The alternative is listening to the inspiration we have, that we know we have, and writing that story word by word by word the way we know we can do it even though the first draft might take months or years, and then the second draft might take more months or years. And even though we’re not on Amazon yet, we know the stuff we write when we write like that is good because we’ve read through it late at night and felt a chill run through us as we wondered where it came from and how we pulled it all together.  When we re-read it just to make sure we’re not dreaming, it reminds us of the last kiss we gave somebody that we cared about who–for reasons unknown–disappeared from our lives as soon as we stepped away from each other.

Our muses get stronger when we try to write pages than send those chills through us or make us laugh harder than we did the last time we saw a Robin Williams comedy bit or make us shed more tears than we did when Ilsa got on that plane and left Rick standing there in the airport in “Casablanca.”

If Joe Smith reads this post, he’ll probably say, “Don’t you believe that goody-two-shoes stuff.” (Does anyone say “goody-two-shoes” any more?) Well, Mr. Smith, it doesn’t take much to see that the opinions of all the get rich quick gurus don’t amount to a hill of beans in this crazy world. Someday we’ll understand that and write everything we write as though it’s the last time.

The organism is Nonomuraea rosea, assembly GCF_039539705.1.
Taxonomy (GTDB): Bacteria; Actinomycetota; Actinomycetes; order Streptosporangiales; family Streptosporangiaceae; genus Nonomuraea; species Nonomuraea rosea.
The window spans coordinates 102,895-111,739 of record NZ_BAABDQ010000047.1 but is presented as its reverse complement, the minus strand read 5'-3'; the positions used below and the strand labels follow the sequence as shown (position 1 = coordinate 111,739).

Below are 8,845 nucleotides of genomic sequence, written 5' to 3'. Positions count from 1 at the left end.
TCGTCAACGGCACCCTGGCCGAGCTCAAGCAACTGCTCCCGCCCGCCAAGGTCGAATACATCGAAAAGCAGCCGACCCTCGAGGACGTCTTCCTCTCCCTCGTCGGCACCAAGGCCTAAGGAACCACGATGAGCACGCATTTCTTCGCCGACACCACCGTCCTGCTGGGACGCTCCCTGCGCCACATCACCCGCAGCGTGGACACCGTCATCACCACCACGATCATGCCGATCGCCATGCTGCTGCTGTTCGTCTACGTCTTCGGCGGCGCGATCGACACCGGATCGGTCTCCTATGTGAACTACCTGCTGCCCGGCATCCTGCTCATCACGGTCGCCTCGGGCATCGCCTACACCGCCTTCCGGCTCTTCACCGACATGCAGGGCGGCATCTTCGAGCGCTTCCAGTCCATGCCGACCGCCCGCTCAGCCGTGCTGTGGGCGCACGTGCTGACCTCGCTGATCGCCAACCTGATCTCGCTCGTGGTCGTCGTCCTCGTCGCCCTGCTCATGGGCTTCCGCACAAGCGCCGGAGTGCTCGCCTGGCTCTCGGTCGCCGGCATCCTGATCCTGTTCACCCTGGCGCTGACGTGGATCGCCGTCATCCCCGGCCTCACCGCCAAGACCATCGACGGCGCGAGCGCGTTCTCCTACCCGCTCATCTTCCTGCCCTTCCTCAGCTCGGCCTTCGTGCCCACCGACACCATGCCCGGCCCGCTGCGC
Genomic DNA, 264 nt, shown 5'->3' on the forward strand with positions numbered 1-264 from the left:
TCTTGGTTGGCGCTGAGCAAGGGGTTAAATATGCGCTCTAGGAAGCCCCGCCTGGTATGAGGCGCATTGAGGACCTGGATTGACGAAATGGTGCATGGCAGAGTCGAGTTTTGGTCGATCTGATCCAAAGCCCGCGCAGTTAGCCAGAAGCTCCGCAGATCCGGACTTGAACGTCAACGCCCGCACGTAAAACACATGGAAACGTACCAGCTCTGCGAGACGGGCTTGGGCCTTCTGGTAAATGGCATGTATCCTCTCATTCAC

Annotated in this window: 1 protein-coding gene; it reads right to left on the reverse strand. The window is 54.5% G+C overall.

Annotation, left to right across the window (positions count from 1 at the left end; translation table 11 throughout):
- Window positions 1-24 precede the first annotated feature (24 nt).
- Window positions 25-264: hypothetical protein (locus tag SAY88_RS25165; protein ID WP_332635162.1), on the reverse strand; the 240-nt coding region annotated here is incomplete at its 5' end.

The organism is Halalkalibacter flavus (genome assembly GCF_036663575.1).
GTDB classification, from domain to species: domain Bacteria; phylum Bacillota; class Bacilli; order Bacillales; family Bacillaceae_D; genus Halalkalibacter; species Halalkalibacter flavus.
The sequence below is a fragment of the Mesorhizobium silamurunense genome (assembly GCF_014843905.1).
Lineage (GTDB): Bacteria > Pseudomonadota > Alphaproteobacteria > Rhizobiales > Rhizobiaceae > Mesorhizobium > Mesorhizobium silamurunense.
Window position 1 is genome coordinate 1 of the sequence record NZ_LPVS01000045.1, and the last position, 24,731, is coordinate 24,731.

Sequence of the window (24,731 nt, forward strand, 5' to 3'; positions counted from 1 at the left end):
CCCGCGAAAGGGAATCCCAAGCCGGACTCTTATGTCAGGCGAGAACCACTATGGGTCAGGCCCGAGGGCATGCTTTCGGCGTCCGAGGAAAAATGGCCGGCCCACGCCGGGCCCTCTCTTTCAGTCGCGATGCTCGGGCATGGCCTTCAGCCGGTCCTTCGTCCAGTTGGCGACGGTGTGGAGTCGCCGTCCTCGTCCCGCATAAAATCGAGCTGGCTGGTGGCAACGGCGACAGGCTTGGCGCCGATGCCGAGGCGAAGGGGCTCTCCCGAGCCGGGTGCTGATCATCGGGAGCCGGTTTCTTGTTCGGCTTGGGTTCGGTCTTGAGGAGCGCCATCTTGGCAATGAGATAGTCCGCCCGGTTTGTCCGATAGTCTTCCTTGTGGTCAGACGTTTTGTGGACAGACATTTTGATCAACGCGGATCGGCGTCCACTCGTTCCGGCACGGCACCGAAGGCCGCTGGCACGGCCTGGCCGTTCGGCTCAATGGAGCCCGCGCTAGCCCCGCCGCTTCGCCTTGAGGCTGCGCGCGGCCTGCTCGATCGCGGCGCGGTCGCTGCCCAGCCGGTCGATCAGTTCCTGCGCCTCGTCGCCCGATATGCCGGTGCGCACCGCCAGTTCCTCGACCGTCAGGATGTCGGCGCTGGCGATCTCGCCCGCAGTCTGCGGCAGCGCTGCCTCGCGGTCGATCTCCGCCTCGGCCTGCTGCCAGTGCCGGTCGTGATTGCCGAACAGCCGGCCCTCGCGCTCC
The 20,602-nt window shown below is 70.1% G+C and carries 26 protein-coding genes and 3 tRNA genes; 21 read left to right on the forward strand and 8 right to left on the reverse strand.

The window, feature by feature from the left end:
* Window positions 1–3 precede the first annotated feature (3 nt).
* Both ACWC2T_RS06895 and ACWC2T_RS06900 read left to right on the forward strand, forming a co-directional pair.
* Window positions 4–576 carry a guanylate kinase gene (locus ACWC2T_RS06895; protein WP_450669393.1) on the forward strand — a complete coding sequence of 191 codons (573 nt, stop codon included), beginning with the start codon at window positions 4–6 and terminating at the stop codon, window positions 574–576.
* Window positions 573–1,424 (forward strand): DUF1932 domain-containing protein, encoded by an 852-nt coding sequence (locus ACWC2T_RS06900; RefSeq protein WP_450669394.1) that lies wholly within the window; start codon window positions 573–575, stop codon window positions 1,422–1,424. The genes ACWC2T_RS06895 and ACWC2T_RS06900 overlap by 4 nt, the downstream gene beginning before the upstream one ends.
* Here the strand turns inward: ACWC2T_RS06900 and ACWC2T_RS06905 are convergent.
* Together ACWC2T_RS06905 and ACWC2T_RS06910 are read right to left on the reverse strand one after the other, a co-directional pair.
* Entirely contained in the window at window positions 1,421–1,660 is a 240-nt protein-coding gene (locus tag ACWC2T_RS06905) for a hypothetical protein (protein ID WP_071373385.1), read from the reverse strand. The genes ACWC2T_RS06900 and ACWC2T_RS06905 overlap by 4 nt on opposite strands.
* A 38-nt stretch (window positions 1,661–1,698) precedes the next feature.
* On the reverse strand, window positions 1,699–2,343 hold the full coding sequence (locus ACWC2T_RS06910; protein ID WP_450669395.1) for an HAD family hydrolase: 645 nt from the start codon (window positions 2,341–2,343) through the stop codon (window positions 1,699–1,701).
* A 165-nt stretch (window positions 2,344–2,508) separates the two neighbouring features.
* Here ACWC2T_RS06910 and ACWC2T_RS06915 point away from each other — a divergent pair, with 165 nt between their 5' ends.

Malcolm

 

 

 

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The writer has a conjurer

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“Perhaps the most succinct evidence for the potent magic of written letters is to be found in the ambiguous meaning of our common English word ‘spell.’ As the Roman alphabet spread through oral Europe, the Old English word ‘spell, which had meant simply to recite a story or tale, took on a new double meaning: on the one hand, it now meant to arrange, in the proper order, the written letters that make up the name of a thing, in the correct order, was to effect a magic, to establish a new kind of influence over the entity, to summon it forth. To spell, to correctly arrange the letters to form a name or a phrase, seemed thus at the same time to cast a spell, to exert a new and lasting power over the things spelled.”